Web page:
Fresh off his team’s last – and most important – team victory of 2022, 4 Aces Captain Dustin Johnson was asked in late October to sum up his own individual season. “Pretty good,” he replied, before adding, “I feel like it should’ve been a lot better.”
Reminder: DJ was LIV Golf’s inaugural Individual Champion in 2022, and the race wasn’t even that close. So, was he serious about it just being "pretty good"? Or was he being cheeky? With DJ, it’s sometimes hard to tell. But based on pure numbers – not the least of which was his collective prize earnings (nearly $36 million, including bonuses and team portions) in his eight starts – the two-time major champion had a widely successful season, even if he does think there’s room for improvement.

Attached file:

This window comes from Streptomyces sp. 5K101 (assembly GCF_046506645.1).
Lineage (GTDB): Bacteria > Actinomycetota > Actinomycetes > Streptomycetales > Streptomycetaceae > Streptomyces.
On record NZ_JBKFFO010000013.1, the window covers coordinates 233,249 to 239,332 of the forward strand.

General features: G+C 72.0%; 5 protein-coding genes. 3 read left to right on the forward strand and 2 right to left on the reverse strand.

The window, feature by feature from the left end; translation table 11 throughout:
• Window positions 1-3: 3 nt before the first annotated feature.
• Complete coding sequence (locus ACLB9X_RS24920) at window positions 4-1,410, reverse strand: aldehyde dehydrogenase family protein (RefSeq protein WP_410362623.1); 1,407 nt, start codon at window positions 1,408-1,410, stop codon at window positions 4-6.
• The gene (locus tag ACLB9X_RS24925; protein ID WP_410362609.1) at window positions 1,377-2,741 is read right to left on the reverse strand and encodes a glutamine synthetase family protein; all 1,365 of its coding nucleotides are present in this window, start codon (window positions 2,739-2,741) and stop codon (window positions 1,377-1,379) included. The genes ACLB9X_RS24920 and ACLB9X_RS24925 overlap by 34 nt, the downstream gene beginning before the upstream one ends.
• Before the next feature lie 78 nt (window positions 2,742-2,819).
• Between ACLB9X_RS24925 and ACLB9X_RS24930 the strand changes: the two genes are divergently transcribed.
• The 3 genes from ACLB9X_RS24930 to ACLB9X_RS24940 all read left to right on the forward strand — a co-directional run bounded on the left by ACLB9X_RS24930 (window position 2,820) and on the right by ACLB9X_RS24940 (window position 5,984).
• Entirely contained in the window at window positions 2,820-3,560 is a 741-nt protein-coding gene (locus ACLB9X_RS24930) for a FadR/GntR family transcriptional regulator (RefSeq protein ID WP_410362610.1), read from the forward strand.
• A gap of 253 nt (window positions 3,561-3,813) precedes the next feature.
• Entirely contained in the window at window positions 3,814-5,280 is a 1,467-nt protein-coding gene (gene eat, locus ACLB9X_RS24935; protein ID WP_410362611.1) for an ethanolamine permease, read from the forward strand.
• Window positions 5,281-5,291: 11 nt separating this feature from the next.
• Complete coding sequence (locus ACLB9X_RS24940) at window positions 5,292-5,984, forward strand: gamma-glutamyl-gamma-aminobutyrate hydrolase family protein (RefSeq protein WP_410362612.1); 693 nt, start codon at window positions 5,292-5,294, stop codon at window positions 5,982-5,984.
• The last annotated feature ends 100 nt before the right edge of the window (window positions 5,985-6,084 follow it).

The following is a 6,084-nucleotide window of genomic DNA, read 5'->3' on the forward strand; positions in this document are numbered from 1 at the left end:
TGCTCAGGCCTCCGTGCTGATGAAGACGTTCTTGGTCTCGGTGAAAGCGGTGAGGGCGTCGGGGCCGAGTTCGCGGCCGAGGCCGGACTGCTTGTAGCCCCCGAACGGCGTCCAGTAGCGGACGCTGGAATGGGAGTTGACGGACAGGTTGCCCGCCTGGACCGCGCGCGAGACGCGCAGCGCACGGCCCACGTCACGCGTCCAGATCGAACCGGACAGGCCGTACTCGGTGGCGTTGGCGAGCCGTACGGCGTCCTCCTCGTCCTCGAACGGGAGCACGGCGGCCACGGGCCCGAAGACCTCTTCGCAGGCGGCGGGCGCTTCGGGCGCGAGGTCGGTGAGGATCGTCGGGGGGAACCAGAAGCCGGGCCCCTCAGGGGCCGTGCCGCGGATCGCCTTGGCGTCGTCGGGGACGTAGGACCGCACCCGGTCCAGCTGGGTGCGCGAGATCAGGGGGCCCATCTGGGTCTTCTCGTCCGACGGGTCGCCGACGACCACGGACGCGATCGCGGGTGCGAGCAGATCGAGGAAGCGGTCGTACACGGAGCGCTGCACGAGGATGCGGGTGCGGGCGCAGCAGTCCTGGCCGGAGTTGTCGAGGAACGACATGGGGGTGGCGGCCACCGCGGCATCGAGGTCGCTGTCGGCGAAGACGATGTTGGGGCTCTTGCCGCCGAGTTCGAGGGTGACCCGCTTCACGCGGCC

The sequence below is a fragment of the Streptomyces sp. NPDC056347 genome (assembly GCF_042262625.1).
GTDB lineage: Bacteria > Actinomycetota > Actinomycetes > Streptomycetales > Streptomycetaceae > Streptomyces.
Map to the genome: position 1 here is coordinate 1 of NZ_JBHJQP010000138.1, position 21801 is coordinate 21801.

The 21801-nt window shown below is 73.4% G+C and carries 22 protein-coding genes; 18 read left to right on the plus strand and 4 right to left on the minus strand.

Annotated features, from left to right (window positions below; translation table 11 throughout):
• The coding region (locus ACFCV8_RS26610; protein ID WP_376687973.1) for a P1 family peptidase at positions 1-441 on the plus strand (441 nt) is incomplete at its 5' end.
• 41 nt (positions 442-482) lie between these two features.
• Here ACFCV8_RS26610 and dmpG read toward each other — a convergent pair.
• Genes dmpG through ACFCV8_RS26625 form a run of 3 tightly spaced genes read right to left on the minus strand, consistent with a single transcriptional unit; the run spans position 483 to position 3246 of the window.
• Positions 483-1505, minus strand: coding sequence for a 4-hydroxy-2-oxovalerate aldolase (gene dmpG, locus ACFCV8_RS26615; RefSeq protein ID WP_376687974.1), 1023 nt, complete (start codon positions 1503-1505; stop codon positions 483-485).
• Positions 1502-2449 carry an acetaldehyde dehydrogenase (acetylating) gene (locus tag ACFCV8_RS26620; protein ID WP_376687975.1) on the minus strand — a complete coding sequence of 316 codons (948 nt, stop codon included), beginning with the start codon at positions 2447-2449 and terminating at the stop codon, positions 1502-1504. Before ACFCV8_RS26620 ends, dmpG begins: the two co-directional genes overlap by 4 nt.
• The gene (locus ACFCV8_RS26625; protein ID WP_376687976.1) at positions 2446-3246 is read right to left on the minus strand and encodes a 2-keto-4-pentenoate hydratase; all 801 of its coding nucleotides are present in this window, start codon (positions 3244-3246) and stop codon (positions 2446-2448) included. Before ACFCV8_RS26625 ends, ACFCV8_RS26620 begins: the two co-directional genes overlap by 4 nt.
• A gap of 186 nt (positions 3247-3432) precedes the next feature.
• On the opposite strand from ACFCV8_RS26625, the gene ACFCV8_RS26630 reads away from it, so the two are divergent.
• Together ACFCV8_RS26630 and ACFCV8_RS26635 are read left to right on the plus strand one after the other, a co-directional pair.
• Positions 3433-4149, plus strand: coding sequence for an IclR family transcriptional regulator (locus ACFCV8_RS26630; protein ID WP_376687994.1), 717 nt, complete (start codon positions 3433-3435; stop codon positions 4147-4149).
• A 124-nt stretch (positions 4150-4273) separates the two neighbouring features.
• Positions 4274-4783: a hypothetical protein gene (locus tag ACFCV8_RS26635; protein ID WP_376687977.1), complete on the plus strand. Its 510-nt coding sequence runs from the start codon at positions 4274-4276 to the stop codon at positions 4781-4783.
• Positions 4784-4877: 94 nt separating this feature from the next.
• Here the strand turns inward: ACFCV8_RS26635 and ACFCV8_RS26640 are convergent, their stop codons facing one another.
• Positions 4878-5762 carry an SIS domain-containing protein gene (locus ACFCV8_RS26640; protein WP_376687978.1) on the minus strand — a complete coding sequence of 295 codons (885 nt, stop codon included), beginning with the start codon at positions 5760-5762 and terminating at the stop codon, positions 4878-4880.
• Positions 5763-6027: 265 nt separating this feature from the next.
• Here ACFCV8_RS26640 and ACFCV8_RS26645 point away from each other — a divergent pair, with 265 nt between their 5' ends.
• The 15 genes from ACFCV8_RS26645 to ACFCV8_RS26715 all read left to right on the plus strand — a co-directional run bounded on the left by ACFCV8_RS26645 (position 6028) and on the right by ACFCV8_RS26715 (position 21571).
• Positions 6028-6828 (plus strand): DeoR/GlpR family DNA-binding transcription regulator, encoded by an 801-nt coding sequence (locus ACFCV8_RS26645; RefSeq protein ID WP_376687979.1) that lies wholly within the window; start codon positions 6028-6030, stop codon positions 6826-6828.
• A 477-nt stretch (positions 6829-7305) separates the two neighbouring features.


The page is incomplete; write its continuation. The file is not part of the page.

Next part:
He teed it up for all 21 stroke-play rounds during the regular season, plus another stroke play round in the final of the Miami Team Championship, in which all four scores counted for the only time during the season. Of those 22 stroke-play rounds, he was a collective 65 under, recording 19 rounds under par, two rounds at even par, and just a single round over par. (He also won his only match-play round, 5 & 3, over Shergo Al Kurdi in the Miami semifinals.)
Which stroke-play round was his best? I’ve ranked each one from 1 to 22, factoring in scores, stats, degree of importance, comparison against the field and outcome. Maybe your list is different. That’s OK. The bottom line is that it was a heckuva performance for DJ in 2022 – and there’s every reason to think 2023 will be more of the season.